His main rival, Conor Lamb, replied: “Not only will John not admit that he pointed the finger, but he will not admit that he was pointing the gun at this person. He also won’t really answer your question of whether he did something wrong and should have done it differently. And I just think that’s disqualifying for all of us who have to work hard to earn the trust of the black community.

Then State Representative Malcolm Kenyatta, who is black, asked Fetterman if he would apologize for the incident.

Kenyatta: “Have you pointed a 20-gauge shotgun at a black man’s chest? And you have the opportunity, with all of Pennsylvania watching, to say ‘I’m sorry’. You’re going to say ‘I am sorry’ today, John?”

Fetterman: “Okay, that never happened. It never happened.”

Kenyatta: “So you still refuse to say I’m sorry? To this day?”

Fetterman: “I am the only Democrat to have successfully confronted gun violence.”

Kenyatta: “You are the only Democrat to have used a shotgun to hunt an unarmed black man.”

Burns also reports that other contrasts emerged on the suspension of the federal gasoline tax (Fetterman for, others against), the wealth tax (boosting Fetterman’s phrase of the night “you’ll know it when you’ll see it” for who should pay more), marijuana legalization (Fetterman says let’s go, Lamb wants to take it easy).

Elsewhere on the campaign trail:

Alabama Senate: Republican Mike Durant offers a new spot rebutting an attack ad that includes his 2011 gun control comments as a “phony attack.”

Arizona Senate: NRSC launches ‘seven-figure’ TV ad buy for Democratic Senator Mark Kelly, with new ad linking Kelly to Biden on immigration

North Carolina Senate: Former Republican Gov. Pat McCrory attempts to paint GOP Rep. Ted Budd as a liberal in a new ad by noting how billionaire George Soros invested in a family business. Meanwhile, Budd’s new spot features President Trump praising Budd at a recent rally.

New Hampshire Senate: The GOP primary to face Democratic Sen. Maggie Hassan was a little more crowded with investor and entrepreneur Vikram Mansharamani jumping into the race, according to WMUR.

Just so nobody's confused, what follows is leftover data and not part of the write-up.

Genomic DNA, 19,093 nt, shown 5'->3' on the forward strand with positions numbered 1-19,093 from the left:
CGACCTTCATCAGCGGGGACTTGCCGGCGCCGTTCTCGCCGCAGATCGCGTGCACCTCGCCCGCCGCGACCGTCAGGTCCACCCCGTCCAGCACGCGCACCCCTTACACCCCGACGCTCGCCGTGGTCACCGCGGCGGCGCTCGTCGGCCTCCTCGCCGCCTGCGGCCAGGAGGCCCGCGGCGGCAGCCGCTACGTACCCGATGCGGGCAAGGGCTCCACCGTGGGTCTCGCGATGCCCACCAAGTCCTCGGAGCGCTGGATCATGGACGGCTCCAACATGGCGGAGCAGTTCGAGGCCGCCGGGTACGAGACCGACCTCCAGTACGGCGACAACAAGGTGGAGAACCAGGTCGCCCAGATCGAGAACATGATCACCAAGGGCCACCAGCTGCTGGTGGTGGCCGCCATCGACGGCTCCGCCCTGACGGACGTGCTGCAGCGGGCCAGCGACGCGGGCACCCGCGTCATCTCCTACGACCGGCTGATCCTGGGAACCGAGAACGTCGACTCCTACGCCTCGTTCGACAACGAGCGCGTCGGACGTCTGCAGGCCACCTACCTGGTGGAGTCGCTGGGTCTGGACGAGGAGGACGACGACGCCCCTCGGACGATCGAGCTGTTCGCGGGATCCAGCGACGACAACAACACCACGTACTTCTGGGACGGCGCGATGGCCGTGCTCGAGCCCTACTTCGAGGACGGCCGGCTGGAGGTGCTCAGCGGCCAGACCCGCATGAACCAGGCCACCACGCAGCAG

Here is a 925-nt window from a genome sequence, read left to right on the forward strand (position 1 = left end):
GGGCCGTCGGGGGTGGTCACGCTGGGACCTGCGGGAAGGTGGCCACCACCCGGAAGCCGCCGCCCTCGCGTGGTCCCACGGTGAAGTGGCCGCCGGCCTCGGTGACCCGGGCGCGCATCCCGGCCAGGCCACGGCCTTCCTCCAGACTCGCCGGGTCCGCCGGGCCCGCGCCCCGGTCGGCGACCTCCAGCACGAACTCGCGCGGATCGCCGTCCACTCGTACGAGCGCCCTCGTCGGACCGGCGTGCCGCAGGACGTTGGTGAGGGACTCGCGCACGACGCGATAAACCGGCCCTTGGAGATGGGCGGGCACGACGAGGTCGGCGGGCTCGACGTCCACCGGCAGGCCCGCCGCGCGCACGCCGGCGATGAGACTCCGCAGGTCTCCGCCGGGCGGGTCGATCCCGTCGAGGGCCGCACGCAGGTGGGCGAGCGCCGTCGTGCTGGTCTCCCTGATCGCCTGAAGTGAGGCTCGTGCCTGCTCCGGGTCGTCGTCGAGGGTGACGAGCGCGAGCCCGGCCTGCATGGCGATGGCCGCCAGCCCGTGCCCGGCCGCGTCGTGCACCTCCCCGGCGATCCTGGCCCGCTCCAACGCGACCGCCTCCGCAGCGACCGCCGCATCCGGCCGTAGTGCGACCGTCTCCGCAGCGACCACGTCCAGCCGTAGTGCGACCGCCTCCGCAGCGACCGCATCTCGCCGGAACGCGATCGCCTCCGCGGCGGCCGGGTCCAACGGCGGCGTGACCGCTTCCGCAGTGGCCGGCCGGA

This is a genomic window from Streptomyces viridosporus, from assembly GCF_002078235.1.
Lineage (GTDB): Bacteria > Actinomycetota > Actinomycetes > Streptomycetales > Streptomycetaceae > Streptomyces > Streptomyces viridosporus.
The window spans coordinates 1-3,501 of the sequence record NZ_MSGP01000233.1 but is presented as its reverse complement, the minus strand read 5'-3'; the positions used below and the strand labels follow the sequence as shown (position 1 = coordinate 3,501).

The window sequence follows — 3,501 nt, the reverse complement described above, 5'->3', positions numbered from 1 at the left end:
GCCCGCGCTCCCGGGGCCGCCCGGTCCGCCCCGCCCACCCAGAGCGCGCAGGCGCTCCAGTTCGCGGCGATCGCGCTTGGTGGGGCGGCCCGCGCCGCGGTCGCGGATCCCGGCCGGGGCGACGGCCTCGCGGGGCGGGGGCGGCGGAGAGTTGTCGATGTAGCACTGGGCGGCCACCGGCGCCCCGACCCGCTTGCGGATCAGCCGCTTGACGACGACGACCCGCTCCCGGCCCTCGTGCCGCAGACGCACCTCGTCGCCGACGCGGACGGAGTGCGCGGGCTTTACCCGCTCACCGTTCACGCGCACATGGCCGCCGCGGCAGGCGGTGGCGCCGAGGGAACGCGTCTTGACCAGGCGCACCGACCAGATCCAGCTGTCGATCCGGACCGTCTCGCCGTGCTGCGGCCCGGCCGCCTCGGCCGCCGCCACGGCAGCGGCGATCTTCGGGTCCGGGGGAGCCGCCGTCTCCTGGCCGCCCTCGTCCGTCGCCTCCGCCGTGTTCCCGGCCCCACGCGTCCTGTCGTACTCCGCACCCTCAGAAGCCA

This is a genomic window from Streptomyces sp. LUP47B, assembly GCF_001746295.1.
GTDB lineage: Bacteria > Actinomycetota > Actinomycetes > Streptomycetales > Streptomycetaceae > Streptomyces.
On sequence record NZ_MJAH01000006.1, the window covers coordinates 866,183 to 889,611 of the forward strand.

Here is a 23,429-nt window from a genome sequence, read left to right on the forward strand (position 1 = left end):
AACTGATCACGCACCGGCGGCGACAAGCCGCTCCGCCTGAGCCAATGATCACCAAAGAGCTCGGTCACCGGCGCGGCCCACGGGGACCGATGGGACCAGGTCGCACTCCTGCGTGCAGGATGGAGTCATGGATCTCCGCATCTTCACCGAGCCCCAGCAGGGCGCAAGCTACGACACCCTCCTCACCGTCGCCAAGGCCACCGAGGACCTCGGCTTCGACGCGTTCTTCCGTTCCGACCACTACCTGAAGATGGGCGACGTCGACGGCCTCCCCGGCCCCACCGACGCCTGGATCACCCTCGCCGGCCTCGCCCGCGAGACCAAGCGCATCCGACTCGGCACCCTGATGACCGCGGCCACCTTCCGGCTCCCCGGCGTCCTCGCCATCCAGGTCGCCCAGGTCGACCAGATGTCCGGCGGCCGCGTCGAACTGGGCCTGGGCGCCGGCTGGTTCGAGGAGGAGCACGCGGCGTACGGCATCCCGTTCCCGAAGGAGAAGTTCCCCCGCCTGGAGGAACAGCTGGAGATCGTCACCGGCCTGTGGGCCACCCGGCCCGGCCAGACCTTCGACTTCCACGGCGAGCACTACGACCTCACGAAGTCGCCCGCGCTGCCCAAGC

Governor of Illinois: Bloomberg profiles billionaire Ken Griffin, who is investing millions in a bid to replace Democratic Governor JB Pritzker.

South Carolina 01: GOP Rep. Joe Wilson backed Republican Katie Arrington in his first bid against one of his own colleagues, South Carolina GOP Rep. Nancy Mace, according to The State newspaper.

FL redistricting: Florida’s GOP-led State House on Thursday passed a new congressional map pushed by GOP Gov. Ron DeSantis that gives Republicans an edge and eliminates a majority black congressional seat, after a Democratic sit-in .

Silver State Scramble: NBC’s Natasha Korecki reported from Nevada, one of the most important states on the 2022 midterm map, and one where Democrats are at a crossroads.

Some Democrats have raised concerns that infighting between moderates and progressives could hurt the party in a difficult medium-term environment. But in a lengthy interview with NBC News, Progressive Party chair Judith Whitmer didn’t sound like a revolutionary trying to overturn Harry Reid’s legacy. Instead, she downplayed past disputes with the Reid Machine, loyal agents and politicians who broke into their own entity, Nevada Democratic Victory.

At the same time, she insisted that establishment Democrats must also come to the table, noting Sen. Bernie Sanders’ 2020 caucus victory.

Advertising watch: Cawthorn under attack

An outside group in North Carolina attacks Rep. Madison Cawthorn, R.C., ahead of her May 17 primary in the state’s 11th district.

NC Results began running a new announcement Thursday accusing Cawthorn of lying about his acceptance into the Naval Academy. “On a perpetual quest for stardom, Cawthorn will lie about anything,” says the commercial’s narrator.

Although the ad offers no alternative candidates, Results for NC supports Senator Chuck Edwards, a Republican seeking to oust Cawthorn in the primary. According to documents filed by the FEC, it is funded by various people inside and outside of North Carolina.

ICYMI: What else is going on in the world?

President Joe Biden is losing support among young voters, a group Democrats must form midterm in 2022 to retain control of Congress.

Vice President Kamala Harris’ chief of staff leaves the White House.

Two men pleaded guilty on Thursday to embezzling solicited donations to build a wall on the US-Mexico border.